Since 1957, when RRSP were first introduced to encourage Canadians to save for their retirement, there have been many changes that effect how money can go into and come out of them. Two programs that allow funds to be withdrawn for RRSP for purposes other than retirement income are the Lifelong Learning Plan (LLP) and the Home Buyers Plan (HBP). Here’s how they work.
Sam and Linda have raised their children to school age with Linda as a stay at home mom. She wants to re-enter the work force, but needs to upgrade her education so she can get back into her previous profession. Linda will be a full-time student. While raising their children. Sam and Linda contributed to RRSPs both in Sam’s name and in a spousal RRSP in Linda’s name. They can withdraw up to $10,000.00 each per year from their RRSPs, to a maximum of $20,000.00 total, to help pay for Linda’s education.They cannot however make withdrawals from Linda’s locked in- RRSP. Sam and Linda will be able to withdraw funds from their RRSP’s without having to pay taxes on them as long as Linda participates in a qualifying educational program at a designated educational institution. They will have to pay back the funds within 10 years ( sooner if the person who made the withdrawals dies, becomes non-resident or reaches age 71) Sam and Linda will be required to repay a portion of the original withdrawal each year. If all or part of a repayment is not made then the unpaid amount will be fully taxable.
Glenn and Jane started RRSPs as soon as they entered the workforce. They are now ready to buy a home and may withdraw up to $25000.00 each from their RRSPs toward the purchase. They cannot make withdrawals from Locked-in RRSP plans. The home must be in Canada and they must intend to occupy it as their principle residence within one year of buying or building it. Glen and Jane must also qualify as first time home buyer in order to withdraw funds from their RRSP and not pay taxes on them. This means that neither of them could have owned a home and occupied it as a principle residence “at any time during the period beginning Jan.1 of the fourth year before the year of the withdrawal and ending 31 days before the withdrawal. If Glen and Jane make an RRSP contribution 89 days prior to making a withdrawal for HBP purposes, they will not get the tax deduction. Glen and Jane will have 15 years to repay their withdrawals ( sooner if the person who made the withdrawal dies, becomes a non-resident or reaches age 71) A minimum payment must be made each year. If all or a part of the required annual repayment is not made, then the unpaid amount must be included as income for tax purposes. – M Dumond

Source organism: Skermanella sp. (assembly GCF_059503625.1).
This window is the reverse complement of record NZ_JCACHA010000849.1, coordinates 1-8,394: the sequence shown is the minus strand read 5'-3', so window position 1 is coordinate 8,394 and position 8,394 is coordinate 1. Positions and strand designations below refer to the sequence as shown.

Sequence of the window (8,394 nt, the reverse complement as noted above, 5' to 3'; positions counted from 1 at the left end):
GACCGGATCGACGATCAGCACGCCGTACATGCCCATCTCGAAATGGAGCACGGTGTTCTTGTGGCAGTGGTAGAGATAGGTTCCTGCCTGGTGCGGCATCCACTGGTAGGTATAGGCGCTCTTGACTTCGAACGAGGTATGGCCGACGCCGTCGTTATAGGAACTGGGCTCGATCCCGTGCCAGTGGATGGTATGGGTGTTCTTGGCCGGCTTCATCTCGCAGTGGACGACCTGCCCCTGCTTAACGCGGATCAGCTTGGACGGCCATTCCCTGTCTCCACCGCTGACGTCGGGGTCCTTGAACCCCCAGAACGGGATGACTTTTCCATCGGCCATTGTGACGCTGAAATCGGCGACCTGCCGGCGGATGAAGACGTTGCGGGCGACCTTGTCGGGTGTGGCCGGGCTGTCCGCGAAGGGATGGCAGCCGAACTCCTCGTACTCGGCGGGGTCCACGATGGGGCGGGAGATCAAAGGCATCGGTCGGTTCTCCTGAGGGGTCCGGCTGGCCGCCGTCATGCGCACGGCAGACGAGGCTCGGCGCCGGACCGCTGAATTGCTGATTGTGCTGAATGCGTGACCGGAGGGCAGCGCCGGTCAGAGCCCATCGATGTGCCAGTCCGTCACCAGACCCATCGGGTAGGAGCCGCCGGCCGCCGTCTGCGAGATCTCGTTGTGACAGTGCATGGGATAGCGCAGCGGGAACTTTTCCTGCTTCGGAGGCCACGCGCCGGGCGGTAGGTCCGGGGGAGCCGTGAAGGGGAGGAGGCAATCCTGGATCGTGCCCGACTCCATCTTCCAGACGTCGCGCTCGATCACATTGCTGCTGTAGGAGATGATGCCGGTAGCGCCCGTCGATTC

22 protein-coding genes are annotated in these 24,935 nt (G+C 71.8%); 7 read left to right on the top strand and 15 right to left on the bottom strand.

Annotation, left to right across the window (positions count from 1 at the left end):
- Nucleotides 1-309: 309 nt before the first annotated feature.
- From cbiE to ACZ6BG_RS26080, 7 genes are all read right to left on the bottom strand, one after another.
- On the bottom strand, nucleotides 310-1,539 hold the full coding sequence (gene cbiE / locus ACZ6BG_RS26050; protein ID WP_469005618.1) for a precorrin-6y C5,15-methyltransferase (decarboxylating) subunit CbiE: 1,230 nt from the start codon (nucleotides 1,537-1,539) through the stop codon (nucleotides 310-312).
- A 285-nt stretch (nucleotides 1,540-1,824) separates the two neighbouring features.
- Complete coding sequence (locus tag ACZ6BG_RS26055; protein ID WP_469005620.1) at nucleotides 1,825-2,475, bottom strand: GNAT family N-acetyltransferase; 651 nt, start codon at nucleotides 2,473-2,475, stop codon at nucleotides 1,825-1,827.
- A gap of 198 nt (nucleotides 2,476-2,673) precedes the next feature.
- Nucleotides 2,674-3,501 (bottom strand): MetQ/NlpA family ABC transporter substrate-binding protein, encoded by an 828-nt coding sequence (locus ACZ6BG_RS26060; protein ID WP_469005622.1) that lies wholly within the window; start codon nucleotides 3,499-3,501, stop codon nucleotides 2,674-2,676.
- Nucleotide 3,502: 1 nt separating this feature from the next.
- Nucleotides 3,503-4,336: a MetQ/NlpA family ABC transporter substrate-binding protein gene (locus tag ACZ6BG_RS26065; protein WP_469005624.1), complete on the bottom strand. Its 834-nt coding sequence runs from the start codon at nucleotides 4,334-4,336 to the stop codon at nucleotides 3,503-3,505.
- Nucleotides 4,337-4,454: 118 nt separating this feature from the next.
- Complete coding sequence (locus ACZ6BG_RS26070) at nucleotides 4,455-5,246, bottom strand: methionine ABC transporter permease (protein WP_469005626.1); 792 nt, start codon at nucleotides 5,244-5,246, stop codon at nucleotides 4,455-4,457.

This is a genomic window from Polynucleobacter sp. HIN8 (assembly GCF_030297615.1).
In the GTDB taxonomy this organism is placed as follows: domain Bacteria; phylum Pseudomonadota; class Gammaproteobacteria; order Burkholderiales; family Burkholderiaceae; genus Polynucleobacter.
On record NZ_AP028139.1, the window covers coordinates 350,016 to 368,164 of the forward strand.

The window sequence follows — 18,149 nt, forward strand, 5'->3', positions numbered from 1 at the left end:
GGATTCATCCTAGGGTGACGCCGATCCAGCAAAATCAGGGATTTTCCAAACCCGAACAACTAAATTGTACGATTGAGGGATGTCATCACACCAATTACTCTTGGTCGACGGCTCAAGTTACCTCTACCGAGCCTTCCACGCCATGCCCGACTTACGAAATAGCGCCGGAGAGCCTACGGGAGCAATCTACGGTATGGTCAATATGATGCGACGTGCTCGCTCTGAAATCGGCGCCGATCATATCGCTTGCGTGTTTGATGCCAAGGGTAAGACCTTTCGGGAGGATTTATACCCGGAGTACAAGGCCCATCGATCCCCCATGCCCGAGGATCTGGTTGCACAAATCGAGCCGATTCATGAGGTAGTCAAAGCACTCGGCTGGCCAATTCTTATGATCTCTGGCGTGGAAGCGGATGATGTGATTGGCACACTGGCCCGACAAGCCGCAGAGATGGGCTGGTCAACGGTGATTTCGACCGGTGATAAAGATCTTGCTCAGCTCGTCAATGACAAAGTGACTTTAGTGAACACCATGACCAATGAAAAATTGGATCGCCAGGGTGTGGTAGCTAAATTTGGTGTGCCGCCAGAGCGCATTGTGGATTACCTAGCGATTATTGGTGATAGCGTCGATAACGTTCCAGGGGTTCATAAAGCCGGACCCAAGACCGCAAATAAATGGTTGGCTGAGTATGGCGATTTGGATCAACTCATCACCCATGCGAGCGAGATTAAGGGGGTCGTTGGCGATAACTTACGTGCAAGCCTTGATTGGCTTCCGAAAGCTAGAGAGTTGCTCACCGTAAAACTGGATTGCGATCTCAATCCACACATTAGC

This article is intended to provide a brief overview of the life long Learning Plan and the Home Buyers Plan for Canadian residents and is not intended to provide specific advice. For a free copy of the Canada Revenue Agency (CRA) guide for either plan, or help in these areas please contact our office and speak with Susan or Michael.